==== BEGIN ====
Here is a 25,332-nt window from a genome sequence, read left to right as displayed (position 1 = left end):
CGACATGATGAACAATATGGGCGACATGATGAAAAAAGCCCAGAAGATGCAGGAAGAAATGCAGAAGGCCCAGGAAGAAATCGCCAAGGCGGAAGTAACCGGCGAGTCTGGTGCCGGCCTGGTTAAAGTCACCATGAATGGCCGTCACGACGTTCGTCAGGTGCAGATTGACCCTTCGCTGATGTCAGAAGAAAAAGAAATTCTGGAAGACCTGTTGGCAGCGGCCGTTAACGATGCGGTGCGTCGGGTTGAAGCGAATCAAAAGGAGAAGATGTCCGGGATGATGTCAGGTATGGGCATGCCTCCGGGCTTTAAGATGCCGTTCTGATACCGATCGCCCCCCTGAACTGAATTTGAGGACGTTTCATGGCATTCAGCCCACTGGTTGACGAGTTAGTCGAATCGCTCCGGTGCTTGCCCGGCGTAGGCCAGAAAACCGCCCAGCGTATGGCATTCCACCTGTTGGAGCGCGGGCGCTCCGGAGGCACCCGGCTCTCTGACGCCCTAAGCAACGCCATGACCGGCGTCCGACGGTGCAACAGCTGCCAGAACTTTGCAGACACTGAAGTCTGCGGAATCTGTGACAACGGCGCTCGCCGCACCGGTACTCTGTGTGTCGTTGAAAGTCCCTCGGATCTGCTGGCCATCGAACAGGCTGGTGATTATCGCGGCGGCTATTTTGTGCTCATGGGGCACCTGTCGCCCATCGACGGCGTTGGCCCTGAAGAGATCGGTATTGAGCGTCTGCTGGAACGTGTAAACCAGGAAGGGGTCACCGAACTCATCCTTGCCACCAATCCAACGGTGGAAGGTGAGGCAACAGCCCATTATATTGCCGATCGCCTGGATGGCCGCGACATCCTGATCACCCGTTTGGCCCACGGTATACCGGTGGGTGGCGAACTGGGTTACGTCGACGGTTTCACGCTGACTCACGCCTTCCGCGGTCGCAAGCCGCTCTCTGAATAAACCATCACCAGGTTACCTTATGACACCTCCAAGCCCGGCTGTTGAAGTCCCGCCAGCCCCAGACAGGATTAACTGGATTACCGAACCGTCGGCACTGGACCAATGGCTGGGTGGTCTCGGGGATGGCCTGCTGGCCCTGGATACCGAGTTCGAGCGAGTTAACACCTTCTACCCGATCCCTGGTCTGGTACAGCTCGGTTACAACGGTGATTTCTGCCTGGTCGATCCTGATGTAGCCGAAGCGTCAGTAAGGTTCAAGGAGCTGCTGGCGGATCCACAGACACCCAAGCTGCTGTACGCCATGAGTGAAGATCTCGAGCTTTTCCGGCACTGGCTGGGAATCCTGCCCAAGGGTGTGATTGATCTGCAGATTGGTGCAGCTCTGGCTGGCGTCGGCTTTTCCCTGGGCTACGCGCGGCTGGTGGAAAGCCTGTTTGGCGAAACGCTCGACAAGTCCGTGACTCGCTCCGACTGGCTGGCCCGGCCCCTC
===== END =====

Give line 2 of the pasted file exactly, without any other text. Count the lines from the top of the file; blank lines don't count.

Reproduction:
CGACATGATGAACAATATGGGCGACATGATGAAAAAAGCCCAGAAGATGCAGGAAGAAATGCAGAAGGCCCAGGAAGAAATCGCCAAGGCGGAAGTAACCGGCGAGTCTGGTGCCGGCCTGGTTAAAGTCACCATGAATGGCCGTCACGACGTTCGTCAGGTGCAGATTGACCCTTCGCTGATGTCAGAAGAAAAAGAAATTCTGGAAGACCTGTTGGCAGCGGCCGTTAACGATGCGGTGCGTCGGGTTGAAGCGAATCAAAAGGAGAAGATGTCCGGGATGATGTCAGGTATGGGCATGCCTCCGGGCTTTAAGATGCCGTTCTGATACCGATCGCCCCCCTGAACTGAATTTGAGGACGTTTCATGGCATTCAGCCCACTGGTTGACGAGTTAGTCGAATCGCTCCGGTGCTTGCCCGGCGTAGGCCAGAAAACCGCCCAGCGTATGGCATTCCACCTGTTGGAGCGCGGGCGCTCCGGAGGCACCCGGCTCTCTGACGCCCTAAGCAACGCCATGACCGGCGTCCGACGGTGCAACAGCTGCCAGAACTTTGCAGACACTGAAGTCTGCGGAATCTGTGACAACGGCGCTCGCCGCACCGGTACTCTGTGTGTCGTTGAAAGTCCCTCGGATCTGCTGGCCATCGAACAGGCTGGTGATTATCGCGGCGGCTATTTTGTGCTCATGGGGCACCTGTCGCCCATCGACGGCGTTGGCCCTGAAGAGATCGGTATTGAGCGTCTGCTGGAACGTGTAAACCAGGAAGGGGTCACCGAACTCATCCTTGCCACCAATCCAACGGTGGAAGGTGAGGCAACAGCCCATTATATTGCCGATCGCCTGGATGGCCGCGACATCCTGATCACCCGTTTGGCCCACGGTATACCGGTGGGTGGCGAACTGGGTTACGTCGACGGTTTCACGCTGACTCACGCCTTCCGCGGTCGCAAGCCGCTCTCTGAATAAACCATCACCAGGTTACCTTATGACACCTCCAAGCCCGGCTGTTGAAGTCCCGCCAGCCCCAGACAGGATTAACTGGATTACCGAACCGTCGGCACTGGACCAATGGCTGGGTGGTCTCGGGGATGGCCTGCTGGCCCTGGATACCGAGTTCGAGCGAGTTAACACCTTCTACCCGATCCCTGGTCTGGTACAGCTCGGTTACAACGGTGATTTCTGCCTGGTCGATCCTGATGTAGCCGAAGCGTCAGTAAGGTTCAAGGAGCTGCTGGCGGATCCACAGACACCCAAGCTGCTGTACGCCATGAGTGAAGATCTCGAGCTTTTCCGGCACTGGCTGGGAATCCTGCCCAAGGGTGTGATTGATCTGCAGATTGGTGCAGCTCTGGCTGGCGTCGGCTTTTCCCTGGGCTACGCGCGGCTGGTGGAAAGCCTGTTTGGCGAAACGCTCGACAAGTCCGTGACTCGCTCCGACTGGCTGGCCCGGCCCCTC